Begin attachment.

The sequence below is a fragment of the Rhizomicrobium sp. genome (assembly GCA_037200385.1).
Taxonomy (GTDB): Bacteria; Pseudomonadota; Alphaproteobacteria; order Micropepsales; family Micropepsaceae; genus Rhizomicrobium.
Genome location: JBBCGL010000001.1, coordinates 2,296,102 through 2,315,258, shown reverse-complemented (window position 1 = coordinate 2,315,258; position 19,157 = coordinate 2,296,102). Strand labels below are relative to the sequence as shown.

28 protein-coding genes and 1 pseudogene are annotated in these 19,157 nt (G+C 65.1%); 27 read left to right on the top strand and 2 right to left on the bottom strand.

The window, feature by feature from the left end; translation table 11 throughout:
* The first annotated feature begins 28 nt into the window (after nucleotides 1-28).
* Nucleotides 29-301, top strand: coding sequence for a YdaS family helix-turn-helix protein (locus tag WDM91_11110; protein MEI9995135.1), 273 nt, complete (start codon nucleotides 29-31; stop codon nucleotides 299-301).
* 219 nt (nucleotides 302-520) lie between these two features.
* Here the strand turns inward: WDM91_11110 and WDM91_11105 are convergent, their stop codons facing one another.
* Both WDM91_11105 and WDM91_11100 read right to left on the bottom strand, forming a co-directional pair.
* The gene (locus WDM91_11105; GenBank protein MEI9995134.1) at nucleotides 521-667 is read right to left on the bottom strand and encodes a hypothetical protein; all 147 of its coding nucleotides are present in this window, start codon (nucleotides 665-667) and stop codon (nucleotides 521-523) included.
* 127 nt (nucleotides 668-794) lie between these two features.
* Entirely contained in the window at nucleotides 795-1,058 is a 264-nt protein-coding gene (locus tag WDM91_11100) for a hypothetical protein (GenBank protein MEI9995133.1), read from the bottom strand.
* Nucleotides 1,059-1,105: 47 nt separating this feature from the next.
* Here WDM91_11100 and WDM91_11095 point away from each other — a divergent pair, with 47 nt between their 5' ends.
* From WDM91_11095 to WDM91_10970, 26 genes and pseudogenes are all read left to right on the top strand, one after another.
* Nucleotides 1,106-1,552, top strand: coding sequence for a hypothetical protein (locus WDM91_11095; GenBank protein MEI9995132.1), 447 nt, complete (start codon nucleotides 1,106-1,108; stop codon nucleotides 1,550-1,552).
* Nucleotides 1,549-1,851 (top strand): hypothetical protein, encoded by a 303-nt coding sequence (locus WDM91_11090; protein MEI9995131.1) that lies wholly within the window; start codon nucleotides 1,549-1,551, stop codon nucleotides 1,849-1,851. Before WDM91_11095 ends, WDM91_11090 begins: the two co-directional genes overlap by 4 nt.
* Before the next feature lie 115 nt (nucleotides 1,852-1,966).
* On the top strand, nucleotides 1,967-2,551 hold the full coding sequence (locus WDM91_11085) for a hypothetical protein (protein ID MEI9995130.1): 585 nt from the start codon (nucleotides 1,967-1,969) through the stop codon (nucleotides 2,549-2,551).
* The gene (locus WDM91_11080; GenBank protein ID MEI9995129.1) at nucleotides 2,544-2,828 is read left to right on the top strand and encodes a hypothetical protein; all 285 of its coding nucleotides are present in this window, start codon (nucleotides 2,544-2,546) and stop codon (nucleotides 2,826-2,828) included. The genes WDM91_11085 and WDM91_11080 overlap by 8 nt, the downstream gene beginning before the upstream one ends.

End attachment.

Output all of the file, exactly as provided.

The sequence below is a fragment of the Rhizomicrobium sp. genome (assembly GCA_037200385.1).
Taxonomy (GTDB): Bacteria; Pseudomonadota; Alphaproteobacteria; order Micropepsales; family Micropepsaceae; genus Rhizomicrobium.
Genome location: JBBCGL010000001.1, coordinates 2,296,102 through 2,315,258, shown reverse-complemented (window position 1 = coordinate 2,315,258; position 19,157 = coordinate 2,296,102). Strand labels below are relative to the sequence as shown.

28 protein-coding genes and 1 pseudogene are annotated in these 19,157 nt (G+C 65.1%); 27 read left to right on the top strand and 2 right to left on the bottom strand.

The window, feature by feature from the left end; translation table 11 throughout:
* The first annotated feature begins 28 nt into the window (after nucleotides 1-28).
* Nucleotides 29-301, top strand: coding sequence for a YdaS family helix-turn-helix protein (locus tag WDM91_11110; protein MEI9995135.1), 273 nt, complete (start codon nucleotides 29-31; stop codon nucleotides 299-301).
* 219 nt (nucleotides 302-520) lie between these two features.
* Here the strand turns inward: WDM91_11110 and WDM91_11105 are convergent, their stop codons facing one another.
* Both WDM91_11105 and WDM91_11100 read right to left on the bottom strand, forming a co-directional pair.
* The gene (locus WDM91_11105; GenBank protein MEI9995134.1) at nucleotides 521-667 is read right to left on the bottom strand and encodes a hypothetical protein; all 147 of its coding nucleotides are present in this window, start codon (nucleotides 665-667) and stop codon (nucleotides 521-523) included.
* 127 nt (nucleotides 668-794) lie between these two features.
* Entirely contained in the window at nucleotides 795-1,058 is a 264-nt protein-coding gene (locus tag WDM91_11100) for a hypothetical protein (GenBank protein MEI9995133.1), read from the bottom strand.
* Nucleotides 1,059-1,105: 47 nt separating this feature from the next.
* Here WDM91_11100 and WDM91_11095 point away from each other — a divergent pair, with 47 nt between their 5' ends.
* From WDM91_11095 to WDM91_10970, 26 genes and pseudogenes are all read left to right on the top strand, one after another.
* Nucleotides 1,106-1,552, top strand: coding sequence for a hypothetical protein (locus WDM91_11095; GenBank protein MEI9995132.1), 447 nt, complete (start codon nucleotides 1,106-1,108; stop codon nucleotides 1,550-1,552).
* Nucleotides 1,549-1,851 (top strand): hypothetical protein, encoded by a 303-nt coding sequence (locus WDM91_11090; protein MEI9995131.1) that lies wholly within the window; start codon nucleotides 1,549-1,551, stop codon nucleotides 1,849-1,851. Before WDM91_11095 ends, WDM91_11090 begins: the two co-directional genes overlap by 4 nt.
* Before the next feature lie 115 nt (nucleotides 1,852-1,966).
* On the top strand, nucleotides 1,967-2,551 hold the full coding sequence (locus WDM91_11085) for a hypothetical protein (protein ID MEI9995130.1): 585 nt from the start codon (nucleotides 1,967-1,969) through the stop codon (nucleotides 2,549-2,551).
* The gene (locus WDM91_11080; GenBank protein ID MEI9995129.1) at nucleotides 2,544-2,828 is read left to right on the top strand and encodes a hypothetical protein; all 285 of its coding nucleotides are present in this window, start codon (nucleotides 2,544-2,546) and stop codon (nucleotides 2,826-2,828) included. The genes WDM91_11085 and WDM91_11080 overlap by 8 nt, the downstream gene beginning before the upstream one ends.